On May 20, 2019, The Public Health Council of the Upper Valley and the Hypertherm HOPE Foundation presented a free full-day public workshop, Racism of the Well-intended: Examining Privilege and Power.
“Racism of the Well-intended.” It’s a somewhat unusual title for a workshop, which is why presenters Art Woodard and Jim Wuelfing asked 100 participants in Hypertherm’s conference room to spend 15 minutes thinking about how to define the term. Many came up with a definition for racism similar to the presenters’: “any attitude, action or institutional structure which lessens or denies the power to be or do of a person or group because of their race.”
Participants seemed to struggle, though, with the term “well-intended” in this context. As the workshop progressed, we explored the meanings behind these words. We discussed microaggressions: verbal, nonverbal, or environmental communications that contain a hidden insult to the target group to which it is directed. We explored the concept of white privilege in an exercise that feminist and anti-racism activist Peggy McIntosh calls, “Unpacking the Invisible Knapsack.”
A Training Born of Friendship
Art and Jim, who have been friends for decades, offer Racism of the Unintended workshops to organizations throughout the United States. They hope the presentations serve as a model for changing relationships between people.
As part of their work, the two men conduct field studies together in which Jim, who is white, is attuned to the injustices Art, who is black, faces in daily life. In the same convenience store, Jim is not asked to show his driver’s license when he makes a credit card purchase, while Art carries a license with him at all times, as well as two other forms of ID. Jim has witnessed Art get harassed by clerks in stores and followed by police in his car. I found it heartbreaking to hear about this inequality, but I would be naïve if I didn’t think it existed: I read about it every day in the news. And just because I don’t have the opportunity to interact with many people of color in our mostly white Upper Valley community, doesn’t mean that the scourge of racism doesn’t affect me, or that it doesn’t affect my community: Since we live in the United States, we live in a racist society.
Several people in the training wondered how best to explore the topic of racism in an area that isn’t racially diverse. Indeed, most of the participants at the workshop were white, and when we broke into smaller discussion groups throughout the day, I discussed heavy topics with others who, like me, were white. I felt I couldn’t fully explore some of the issues at hand because I couldn’t hear the perspective of someone who had experienced them first-hand. I also felt left off the hook for something I often fear when I’m in a diverse gathering: that I may hurt or offend somebody when we try to have an honest conversation.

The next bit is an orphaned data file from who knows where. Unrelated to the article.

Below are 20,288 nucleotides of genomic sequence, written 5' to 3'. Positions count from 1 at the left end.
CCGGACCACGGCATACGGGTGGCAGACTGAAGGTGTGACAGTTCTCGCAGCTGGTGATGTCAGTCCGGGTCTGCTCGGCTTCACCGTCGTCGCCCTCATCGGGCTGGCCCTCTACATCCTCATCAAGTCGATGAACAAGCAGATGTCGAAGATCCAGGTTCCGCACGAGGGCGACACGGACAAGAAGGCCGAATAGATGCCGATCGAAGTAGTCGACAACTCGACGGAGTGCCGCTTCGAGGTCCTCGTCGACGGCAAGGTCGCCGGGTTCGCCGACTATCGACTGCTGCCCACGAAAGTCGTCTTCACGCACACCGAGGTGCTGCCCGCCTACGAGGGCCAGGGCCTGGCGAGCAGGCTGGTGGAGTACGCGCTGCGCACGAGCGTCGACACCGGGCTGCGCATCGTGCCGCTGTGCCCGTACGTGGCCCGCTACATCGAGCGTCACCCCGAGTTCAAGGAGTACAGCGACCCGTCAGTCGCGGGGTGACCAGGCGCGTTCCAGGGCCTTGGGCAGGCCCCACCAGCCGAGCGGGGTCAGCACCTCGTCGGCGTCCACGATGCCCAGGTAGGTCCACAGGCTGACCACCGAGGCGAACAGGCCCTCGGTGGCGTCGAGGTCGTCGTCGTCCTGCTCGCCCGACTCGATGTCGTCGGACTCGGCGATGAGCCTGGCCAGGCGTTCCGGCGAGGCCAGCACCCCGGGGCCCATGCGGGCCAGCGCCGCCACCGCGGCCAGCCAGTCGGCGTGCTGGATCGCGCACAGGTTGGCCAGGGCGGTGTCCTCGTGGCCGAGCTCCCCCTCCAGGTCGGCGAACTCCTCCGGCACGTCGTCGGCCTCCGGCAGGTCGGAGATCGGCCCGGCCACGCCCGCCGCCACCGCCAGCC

We All Have Different Identities
The most powerful exercise of the day was when Art and Jim asked all participants to stand around the conference room in a circle. They told us they would name different identities, and if we claimed the identity they called, we were to walk to the center of room. Once there, we were to notice what we were feeling, notice who else was in the center of the room with us, and notice who was standing on the outside of our marginalized group. If we identified with one of the groups called and chose not to walk to the center, we were to take note of that, too, and consider why we kept our status hidden.
Jim began to call out marginalized identities: “If you are a woman, walk to the center of the room…”. He continued to read about 20 more identities. “If you have ever been treated for a mental illness, walk to the center of the room”; “if you were raised by a single parent…”; “if you or someone in your family identifies as LGBTQ+, walk to the center.”
I noticed I felt scared, at first, to publicly acknowledge my marginalized status in some of these categories—especially since we live in a small community. Many people in the room knew me personally but didn’t necessarily know these details about my life. Once I was in the center of the room with others in my group, though, I felt a sense of belonging within the minority.
It became easier, I felt stronger, to walk up each time to claim my marginalized status. While I was there, I noticed the people standing on the outside, and I felt somewhat exposed. I felt the others were lucky, in a sense, not to experience my particular hardship. But later, when I observed them walk to the room’s center under a category under which I didn’t fall, I was reminded of the feelings of my own marginalized status, and I felt connected to these people, even though I now stood on the outside.
The starkest examples were when Jim called for groups including African Americans, and Asian Americans, and only two or three participants stood alone in the center, surrounded by almost 100 people. I thought of how vulnerable those in the center looked: just a couple of people—surrounded by so many others. I also considered, since these were topics of race, these individuals could not choose to hide their identity: it is something that can be seen by all.
I was reminded of this image later that week when I read a column in the Valley News by Deb Beaupre about how a hateful object made her feel unsafe as an African American woman in our community. I recalled the sense of connection I felt that day in the training as participants walked back and forth, together in our very differences, united in our humanity. It was a feeling of compassion I will strive to carry with me.
Elizabeth Kelsey is a writer who specializes in mental health topics.